Researchers have detailed the characteristics of a large cohort of patients with hereditary spastic paraplegias (HSPs).
They found that disease severity was linked to duration, genotype, complicating factors and age at onset, although, unlike many other progressive neurological diseases, an early age at onset was not associated with severe disease and faster progression.
In fact, the reverse was true; patients with earlier onset maintained their ability to walk independently for longer than those with later onset. Overall, it took a median of 22 years before patients lost their ability to walk without an aid and a median additional 16 years before they required a wheelchair.
Ludger Schöls (Eberhard-Karls-University, Tübingen, Germany) and co-researchers included 608 patients from 519 families in their study. Based on family history, the team suspected dominant inheritance in 43% of the families, a recessive trait in 10% and simplex disease (no family history) in 47%. SPG4 was the most common genotype, being present in 196 of 519 patients with an identifiable genotype.
There were roughly equal numbers of men and women among patients with confirmed mutations in autosomal HSP genes, but a disproportionate number of men (60%) among simplex cases without a genetic diagnosis, leading the researchers to suggest that many X-linked HSP genes remain to be discovered.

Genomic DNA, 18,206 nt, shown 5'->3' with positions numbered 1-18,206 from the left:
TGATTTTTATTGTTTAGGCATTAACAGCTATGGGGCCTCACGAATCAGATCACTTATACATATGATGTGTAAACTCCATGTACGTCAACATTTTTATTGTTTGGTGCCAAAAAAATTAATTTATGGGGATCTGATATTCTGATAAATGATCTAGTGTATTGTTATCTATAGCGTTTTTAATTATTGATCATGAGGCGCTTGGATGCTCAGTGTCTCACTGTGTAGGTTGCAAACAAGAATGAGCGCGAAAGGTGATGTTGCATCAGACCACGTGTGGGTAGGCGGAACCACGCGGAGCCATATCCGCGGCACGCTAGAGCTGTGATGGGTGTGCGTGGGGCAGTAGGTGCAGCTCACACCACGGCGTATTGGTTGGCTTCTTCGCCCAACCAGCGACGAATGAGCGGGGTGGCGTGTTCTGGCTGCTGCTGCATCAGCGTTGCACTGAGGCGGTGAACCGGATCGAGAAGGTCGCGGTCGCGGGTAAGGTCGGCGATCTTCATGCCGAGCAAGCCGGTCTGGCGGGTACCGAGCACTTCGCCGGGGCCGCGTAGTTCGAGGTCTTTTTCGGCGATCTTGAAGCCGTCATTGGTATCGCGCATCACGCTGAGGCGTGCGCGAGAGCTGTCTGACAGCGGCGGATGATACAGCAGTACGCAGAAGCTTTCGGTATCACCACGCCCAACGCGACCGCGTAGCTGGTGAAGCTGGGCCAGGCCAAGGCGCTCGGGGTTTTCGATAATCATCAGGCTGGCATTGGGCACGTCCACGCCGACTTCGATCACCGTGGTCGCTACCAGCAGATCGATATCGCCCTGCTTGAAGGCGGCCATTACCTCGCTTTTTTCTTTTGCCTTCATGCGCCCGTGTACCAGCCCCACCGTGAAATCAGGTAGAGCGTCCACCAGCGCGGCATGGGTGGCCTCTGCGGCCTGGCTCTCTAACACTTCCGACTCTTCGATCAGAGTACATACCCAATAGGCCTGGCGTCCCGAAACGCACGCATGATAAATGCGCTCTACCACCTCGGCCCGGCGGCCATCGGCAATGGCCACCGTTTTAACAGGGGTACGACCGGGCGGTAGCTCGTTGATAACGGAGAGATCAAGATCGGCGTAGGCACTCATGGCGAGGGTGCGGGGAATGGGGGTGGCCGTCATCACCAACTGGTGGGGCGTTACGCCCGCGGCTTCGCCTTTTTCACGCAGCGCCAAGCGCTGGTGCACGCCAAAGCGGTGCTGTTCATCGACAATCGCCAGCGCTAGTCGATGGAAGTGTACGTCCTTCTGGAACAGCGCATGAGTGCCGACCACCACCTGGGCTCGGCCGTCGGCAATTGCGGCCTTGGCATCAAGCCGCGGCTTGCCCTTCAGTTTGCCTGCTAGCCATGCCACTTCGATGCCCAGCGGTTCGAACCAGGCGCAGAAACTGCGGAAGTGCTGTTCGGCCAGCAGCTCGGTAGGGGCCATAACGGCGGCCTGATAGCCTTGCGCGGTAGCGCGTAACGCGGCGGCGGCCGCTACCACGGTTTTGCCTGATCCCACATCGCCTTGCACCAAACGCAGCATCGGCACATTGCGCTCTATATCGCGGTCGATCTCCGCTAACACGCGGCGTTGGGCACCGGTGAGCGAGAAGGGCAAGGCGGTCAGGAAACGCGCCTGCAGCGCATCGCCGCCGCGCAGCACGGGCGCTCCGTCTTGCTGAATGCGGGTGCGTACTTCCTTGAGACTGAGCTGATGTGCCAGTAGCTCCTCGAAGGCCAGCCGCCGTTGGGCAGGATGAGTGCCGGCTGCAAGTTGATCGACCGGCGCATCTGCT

The age of onset varied widely, from infancy to 73 years old. Some genotypes tended to present earlier than others, and simplex cases tended to present later than those with clear inheritance patterns, but all types had a wide range of onset age.
“This wide spectrum observed in all genotypes and all modes of inheritance hampers phenotype–genotype predictions in individual cases”, the team writes in the Annals of Neurology.
Phenotypes were also highly variable, with three-quarters of patients having involvement of other neurological systems. More than half of the patients had sensory complications, while 28% had ataxia and 19% had peripheral motor involvement.
Dominantly inherited HSPs were the most likely to have a pure presentation, but even 46% of these were complicated. Indeed, “[n]ot a single genotype in our study presented exclusively with pure HSP”, say the researchers.
These complicating factors, although not all of them individually, were associated with more severe disease. Cognitive impairment, dysphagia, dysarthria and extrapyramidal and peripheral motor involvement were most strongly linked to severe disease, but the researchers note that these factors are probably just markers of the specific underlying mechanism that produces both the complication and severe disease.
Longer disease duration, later age at onset and female gender were also associated with severe disease. And among carriers of the most common genotypes, those with SPG11 were the most severely affected.
“Longitudinal studies are on the way to verify progression rates and provide prospective natural history data in a representative cohort of HSP patients”, say Schöls et al.
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